There is something just plain fun about the idea of participating in a “flash mob.” A phenomenon that reached popularity in the mid 2000’s, flash mobs were originally used as a form of artistic expression or performance art. As popularity increased, businesses sought to capitalize on this trend, incorporating flash mobs into their marketing efforts. Companies like T-Mobile and Ray-Ban organized these events to increase visibility for their brands; SunTrust Bank partnered with United Way to raise awareness for the cause. Regardless of the goal, the idea was to create spontaneous, fun for the unsuspecting.
Not so much with the “spontaneous, grassroots” marketing trend known as astroturfing. While astroturfing has been around in some form forever – examples are even found in Shakespeare’s work –the rapid adoption of social media has given new life to this guerilla marketing tactic. It’s easy to establish a movement through online discussion boards, product reviews, Facebook, YouTube, Twitter, websites and other channels when the authors can stay relatively anonymous.
So what is astroturfing? Astroturfing is designed to mimic grassroots advocacy supporting political, organizational or corporate agendas. An astroturf campaign attempts to give the impression that the organization is supported by large numbers of passionate fans when, in fact, that support is wholly manufactured.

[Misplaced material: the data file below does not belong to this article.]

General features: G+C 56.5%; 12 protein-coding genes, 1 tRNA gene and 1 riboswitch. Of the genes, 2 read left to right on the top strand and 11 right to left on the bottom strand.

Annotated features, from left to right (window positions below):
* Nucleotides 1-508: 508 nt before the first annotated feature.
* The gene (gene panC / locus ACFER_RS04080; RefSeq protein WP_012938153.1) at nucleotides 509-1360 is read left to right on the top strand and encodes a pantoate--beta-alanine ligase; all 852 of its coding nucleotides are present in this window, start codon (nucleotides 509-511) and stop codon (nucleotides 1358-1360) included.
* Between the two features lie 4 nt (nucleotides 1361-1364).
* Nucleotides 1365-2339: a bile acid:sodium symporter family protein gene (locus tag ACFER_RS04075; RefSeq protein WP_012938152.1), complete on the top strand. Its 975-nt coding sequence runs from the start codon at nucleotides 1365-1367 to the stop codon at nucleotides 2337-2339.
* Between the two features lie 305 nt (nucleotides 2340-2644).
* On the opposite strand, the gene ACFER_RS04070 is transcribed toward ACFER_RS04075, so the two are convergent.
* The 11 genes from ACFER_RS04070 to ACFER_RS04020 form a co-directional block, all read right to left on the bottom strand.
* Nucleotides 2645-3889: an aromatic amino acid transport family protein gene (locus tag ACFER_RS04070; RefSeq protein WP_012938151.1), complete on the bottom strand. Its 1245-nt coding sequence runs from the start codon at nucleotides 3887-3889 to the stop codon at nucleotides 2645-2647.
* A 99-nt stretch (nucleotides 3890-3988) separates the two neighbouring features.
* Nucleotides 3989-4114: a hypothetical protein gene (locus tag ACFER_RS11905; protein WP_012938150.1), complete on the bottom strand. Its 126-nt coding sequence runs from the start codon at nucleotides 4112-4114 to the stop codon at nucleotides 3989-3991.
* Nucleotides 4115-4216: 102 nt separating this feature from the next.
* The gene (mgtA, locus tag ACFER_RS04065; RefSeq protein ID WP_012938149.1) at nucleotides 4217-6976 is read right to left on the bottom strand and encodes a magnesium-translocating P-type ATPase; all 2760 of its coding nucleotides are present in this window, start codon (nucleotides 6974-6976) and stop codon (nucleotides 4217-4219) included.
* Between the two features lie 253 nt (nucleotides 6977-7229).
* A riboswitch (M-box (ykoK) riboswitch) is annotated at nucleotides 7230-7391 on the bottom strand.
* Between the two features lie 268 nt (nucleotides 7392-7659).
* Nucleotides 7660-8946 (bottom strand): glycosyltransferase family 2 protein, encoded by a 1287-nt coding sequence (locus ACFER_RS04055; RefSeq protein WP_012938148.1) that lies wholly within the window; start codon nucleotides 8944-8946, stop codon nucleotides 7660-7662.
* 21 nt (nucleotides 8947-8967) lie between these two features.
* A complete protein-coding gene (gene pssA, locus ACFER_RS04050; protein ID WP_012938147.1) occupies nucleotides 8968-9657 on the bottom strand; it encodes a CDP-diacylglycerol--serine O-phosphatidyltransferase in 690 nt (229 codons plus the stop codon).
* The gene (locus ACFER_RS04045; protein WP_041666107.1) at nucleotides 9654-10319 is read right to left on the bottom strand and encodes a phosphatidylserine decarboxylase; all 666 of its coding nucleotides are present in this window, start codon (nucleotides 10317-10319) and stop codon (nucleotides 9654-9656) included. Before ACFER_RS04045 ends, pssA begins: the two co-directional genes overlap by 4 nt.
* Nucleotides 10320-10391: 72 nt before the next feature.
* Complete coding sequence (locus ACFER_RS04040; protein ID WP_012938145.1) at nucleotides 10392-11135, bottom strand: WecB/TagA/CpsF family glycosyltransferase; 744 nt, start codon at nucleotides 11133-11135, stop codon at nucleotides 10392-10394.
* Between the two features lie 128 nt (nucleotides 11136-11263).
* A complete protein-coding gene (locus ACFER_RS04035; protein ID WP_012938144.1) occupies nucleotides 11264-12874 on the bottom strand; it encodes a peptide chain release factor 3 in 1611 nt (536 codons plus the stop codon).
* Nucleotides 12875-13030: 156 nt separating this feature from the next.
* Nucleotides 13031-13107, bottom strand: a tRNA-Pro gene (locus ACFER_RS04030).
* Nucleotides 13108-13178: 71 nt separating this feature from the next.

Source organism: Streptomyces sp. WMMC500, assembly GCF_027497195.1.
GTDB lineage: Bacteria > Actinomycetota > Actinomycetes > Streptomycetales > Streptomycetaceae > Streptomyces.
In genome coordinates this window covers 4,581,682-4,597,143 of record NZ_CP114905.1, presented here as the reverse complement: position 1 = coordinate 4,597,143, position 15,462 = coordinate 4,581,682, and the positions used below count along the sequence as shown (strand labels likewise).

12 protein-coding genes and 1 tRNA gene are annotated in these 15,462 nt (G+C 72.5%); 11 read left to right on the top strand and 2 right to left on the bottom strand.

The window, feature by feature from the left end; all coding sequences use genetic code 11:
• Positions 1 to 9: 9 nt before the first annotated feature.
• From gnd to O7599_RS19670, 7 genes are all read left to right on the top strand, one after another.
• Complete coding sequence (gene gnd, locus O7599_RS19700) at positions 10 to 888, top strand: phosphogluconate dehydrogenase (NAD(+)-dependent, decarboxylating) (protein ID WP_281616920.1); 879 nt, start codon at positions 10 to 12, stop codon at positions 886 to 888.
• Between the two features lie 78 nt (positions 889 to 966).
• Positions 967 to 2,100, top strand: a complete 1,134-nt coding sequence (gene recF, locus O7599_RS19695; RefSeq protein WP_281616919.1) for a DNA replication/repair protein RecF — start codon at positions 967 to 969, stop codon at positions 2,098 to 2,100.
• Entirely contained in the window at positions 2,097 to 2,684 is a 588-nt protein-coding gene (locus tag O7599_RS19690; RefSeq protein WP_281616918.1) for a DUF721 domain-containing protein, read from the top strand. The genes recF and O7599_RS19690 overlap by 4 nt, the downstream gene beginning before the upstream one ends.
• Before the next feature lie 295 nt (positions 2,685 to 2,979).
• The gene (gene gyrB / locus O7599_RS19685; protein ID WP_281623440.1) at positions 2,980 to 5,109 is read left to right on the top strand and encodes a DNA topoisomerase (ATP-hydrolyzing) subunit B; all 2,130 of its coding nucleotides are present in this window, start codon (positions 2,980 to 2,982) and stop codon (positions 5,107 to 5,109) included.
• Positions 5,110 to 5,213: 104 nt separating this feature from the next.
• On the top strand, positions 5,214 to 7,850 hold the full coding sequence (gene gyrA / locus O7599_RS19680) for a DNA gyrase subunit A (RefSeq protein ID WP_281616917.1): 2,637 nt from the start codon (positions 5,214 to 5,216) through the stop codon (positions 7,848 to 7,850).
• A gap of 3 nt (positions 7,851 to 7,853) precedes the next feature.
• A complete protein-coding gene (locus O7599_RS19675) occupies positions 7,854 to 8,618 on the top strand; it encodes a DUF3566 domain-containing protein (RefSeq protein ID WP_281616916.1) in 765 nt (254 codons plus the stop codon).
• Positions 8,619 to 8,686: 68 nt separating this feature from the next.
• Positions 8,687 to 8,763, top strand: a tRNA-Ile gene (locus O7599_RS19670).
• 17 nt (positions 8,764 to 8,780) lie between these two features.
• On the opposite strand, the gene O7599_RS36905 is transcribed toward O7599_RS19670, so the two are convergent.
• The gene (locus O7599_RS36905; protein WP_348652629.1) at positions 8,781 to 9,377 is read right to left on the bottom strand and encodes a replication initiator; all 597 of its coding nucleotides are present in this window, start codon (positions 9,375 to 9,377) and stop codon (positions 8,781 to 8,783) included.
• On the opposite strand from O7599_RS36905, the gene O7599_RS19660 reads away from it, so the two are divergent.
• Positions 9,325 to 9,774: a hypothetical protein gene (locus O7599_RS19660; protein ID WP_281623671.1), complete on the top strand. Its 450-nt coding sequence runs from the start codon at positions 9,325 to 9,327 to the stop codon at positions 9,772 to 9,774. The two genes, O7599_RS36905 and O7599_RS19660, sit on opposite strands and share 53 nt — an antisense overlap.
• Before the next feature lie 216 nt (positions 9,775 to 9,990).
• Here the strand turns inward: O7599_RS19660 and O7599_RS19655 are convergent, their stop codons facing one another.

The “marketing” goal is to quickly raise awareness. The insidious goal is to create a groundswell of support for an issue, product or service that preys on the human need to be part of something big and the belief that if a large number of people support something, it must be right.
While astroturfing is not illegal, the Public Relations Society of America (PRSA) and many other industry associations have prohibited its practice and questioned the ethics.
In spite of this, examples of astroturfing may still be seen in modern communications:
- When Microsoft was facing anti-trust issues, the groups Americans for Technology Leadership and Citizens Against Government Waste organized a letter writing campaign to state Attorney Generals. It was discovered that even dead people were very concerned for Microsoft who, by the way, evidently organized the letter drive.
- In 2006, a journalist for The Wall Street Journal revealed that the “amateur” YouTube video, “Al Gore’s Penguin Army,” spoofing An Inconvenient Truth, came from the computers of a Washington PR firm who also represented ExxonMobile and General Motors, among others.
- The company Lifestyle Lift posted anonymous positive reviews on web sites and Internet message boards and was ultimately fined a $300,000 penalty by the State of New York.
You can also see shades of astroturf-green in the names of organizations like “One Million Moms,” who have 999,300 less moms than the name would denote and is a front for the American Family Association.
Whatever you want to call it – stealth, guerilla or undercover marketing – it is not based on transparency and might also be considered propaganda. It’s a buyer beware world.
So just remember –if it looks like grass, make sure to smell and feel it — because it could be manufactured. You might just be being astroturfed.
Are there any examples of astroturfing that you would add to our list?